Governors and legislative leaders in almost every state have made expanding and improving career and technical education (CTE) a top priority, yet the importance of quality data is often overlooked. The recent reauthorization of the Carl D. Perkins Career and Technical Education Act, which governs how states implement and expand access to CTE, offers a crucial opportunity to redesign related data systems. But to do so successfully, leaders must understand how they’re currently using CTE information and the barriers that prevent leveraging it in more effective ways.

To assist policymakers, Advance CTE, which represents state directors of career and technical education, partnered with a host of other organizations through the New Skills for Youth initiative to conduct a national survey of those directors. The response rate was impressive, with fifty-one state-level directors from forty-eight states, two territories, and Washington, D.C., responding. Based on these results, Advance CTE reports on the quality of data systems, identifies common challenges, and offers recommendations for improvement.

The report identifies four commonly used and broadly accepted indicators of career readiness at both the secondary and postsecondary level: completion of a work-based learning experience; attainment of a recognized postsecondary credential (including industry-recognized credentials and postsecondary degrees); completion of dual or concurrent enrollment; and successful transition to further education, employment, or the military. According to surveyed directors, nearly every state is able to collect individual data on these measures, though they are stronger at the secondary than postsecondary level. The majority of states are also able to disaggregate their data by career cluster, CTE program of study, and subgroups of students.

States use this information most frequently to inform technical assistance and program improvement efforts. For example, Idaho’s CTE Program Quality Initiative rewards excellent program performance by providing incentive funding. Most states also use data to inform state policy and planning, such as Arkansas, which referenced a Fordham study of post-program outcomes for career and technical education students to demonstrate to lawmakers the benefits of completing a sequence of high-quality CTE courses. States like Ohio also publicly report career readiness data via their accountability systems, though this is far more prevalent at the secondary level than the postsecondary. And although there are some outliers, most states seem reluctant to use this information for high-stakes decisions like linking funding with program quality. Less than half use it to transform career pathways.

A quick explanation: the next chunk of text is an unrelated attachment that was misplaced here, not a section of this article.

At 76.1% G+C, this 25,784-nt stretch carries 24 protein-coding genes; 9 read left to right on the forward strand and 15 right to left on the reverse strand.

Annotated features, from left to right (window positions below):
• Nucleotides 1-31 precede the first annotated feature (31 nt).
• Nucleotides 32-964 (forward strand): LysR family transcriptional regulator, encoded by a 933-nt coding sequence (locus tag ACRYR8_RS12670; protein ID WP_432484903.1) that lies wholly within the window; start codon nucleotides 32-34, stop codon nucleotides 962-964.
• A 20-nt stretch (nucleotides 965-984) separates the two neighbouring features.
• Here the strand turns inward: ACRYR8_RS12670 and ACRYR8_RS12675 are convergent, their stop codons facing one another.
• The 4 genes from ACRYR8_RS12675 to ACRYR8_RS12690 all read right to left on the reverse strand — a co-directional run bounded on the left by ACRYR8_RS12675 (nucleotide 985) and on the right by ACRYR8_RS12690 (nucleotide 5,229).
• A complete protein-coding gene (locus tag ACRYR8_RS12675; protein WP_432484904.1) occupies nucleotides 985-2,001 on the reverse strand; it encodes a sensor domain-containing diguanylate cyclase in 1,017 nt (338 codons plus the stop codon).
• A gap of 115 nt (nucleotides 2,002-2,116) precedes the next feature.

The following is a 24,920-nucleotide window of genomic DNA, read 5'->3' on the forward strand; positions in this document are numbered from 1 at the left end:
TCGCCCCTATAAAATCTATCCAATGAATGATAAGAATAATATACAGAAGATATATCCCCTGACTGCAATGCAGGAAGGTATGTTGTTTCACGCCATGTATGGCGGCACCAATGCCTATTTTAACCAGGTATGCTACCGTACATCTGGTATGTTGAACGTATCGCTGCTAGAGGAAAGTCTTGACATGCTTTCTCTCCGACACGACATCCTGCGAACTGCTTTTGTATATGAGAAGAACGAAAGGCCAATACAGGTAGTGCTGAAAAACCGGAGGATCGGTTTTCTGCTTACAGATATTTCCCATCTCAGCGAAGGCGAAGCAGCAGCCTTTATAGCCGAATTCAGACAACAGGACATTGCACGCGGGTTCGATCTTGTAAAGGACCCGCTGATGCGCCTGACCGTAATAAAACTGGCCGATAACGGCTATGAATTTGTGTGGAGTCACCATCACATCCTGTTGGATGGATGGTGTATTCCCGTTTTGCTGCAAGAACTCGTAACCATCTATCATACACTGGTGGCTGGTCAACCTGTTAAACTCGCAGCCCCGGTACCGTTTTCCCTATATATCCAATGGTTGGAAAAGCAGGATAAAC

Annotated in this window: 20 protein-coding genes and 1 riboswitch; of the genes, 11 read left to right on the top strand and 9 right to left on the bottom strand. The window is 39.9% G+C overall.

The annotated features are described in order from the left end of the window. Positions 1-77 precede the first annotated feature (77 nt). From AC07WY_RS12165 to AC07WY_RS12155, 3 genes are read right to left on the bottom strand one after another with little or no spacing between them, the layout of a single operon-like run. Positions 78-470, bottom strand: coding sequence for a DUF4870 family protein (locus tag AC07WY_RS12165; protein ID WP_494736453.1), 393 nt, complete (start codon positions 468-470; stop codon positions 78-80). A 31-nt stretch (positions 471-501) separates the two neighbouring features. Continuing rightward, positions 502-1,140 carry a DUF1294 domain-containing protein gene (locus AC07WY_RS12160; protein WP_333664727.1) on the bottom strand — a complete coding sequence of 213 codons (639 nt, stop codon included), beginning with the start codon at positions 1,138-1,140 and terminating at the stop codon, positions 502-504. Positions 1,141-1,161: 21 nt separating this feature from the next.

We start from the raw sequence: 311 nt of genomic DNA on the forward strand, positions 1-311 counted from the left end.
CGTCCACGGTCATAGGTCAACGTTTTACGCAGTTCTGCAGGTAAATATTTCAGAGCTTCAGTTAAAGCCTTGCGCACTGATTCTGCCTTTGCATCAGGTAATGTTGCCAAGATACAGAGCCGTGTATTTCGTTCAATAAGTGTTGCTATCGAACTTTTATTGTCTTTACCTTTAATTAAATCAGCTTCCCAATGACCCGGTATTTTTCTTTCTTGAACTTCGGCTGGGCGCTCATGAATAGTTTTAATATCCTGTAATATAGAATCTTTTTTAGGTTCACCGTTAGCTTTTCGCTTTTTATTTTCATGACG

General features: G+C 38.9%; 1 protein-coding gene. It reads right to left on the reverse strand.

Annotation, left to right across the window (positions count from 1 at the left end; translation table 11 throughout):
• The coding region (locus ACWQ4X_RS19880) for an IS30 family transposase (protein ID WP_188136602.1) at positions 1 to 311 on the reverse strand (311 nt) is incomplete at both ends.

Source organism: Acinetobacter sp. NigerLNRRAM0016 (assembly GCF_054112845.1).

The report identifies several reasons why states may not be fully leveraging their CTE data. One issue is that leaders don’t trust its quality. Many states rely on self-reported information to measure post-program outcomes. This includes surveys of former students or program participants, which are especially vulnerable to errors, misreporting, and low response rates. There are a large number of states that don’t actively validate and verify the accuracy of their career readiness measures. And many states have disparate and disconnected data systems, which makes it difficult to track young people during transitions from high school to postsecondary education and the workforce.

Improving the quality and reliability of CTE data is critical. The report recommends that states move away from self-reported information and toward more reliable sources. North Carolina does this by tracking the attainment of industry-recognized credentials through the institutions that grant them. States should also embed rigorous protocols for validating their data. Arkansas, for instance, requires schools to get employer validation when participants complete a work-based learning experience. And leaders should work to align definitions, measures, unique identifiers, and collection cycles across programs and disparate systems. Kentucky has done this since 2012, when it established an independent agency with authority over all education, workforce, and labor data.

As states implement the reauthorized Perkins Act, redesigning and aligning data systems will be vital. This reports offers valuable assistance.

SOURCE: “The State of Career Technical Education: Improving Data Quality and Effectiveness,” Advance CTE (April 2019).

Jessica Poiner - Fordham

Jessica Poiner is a 2011 Teach For America corps member who worked as a high school English teacher in Memphis, Tennessee. While in Memphis, she taught for Shelby County Schools and the Achievement School District. A native of Ohio, Jessica holds a bachelor’s degree in English from Baldwin-Wallace University. 

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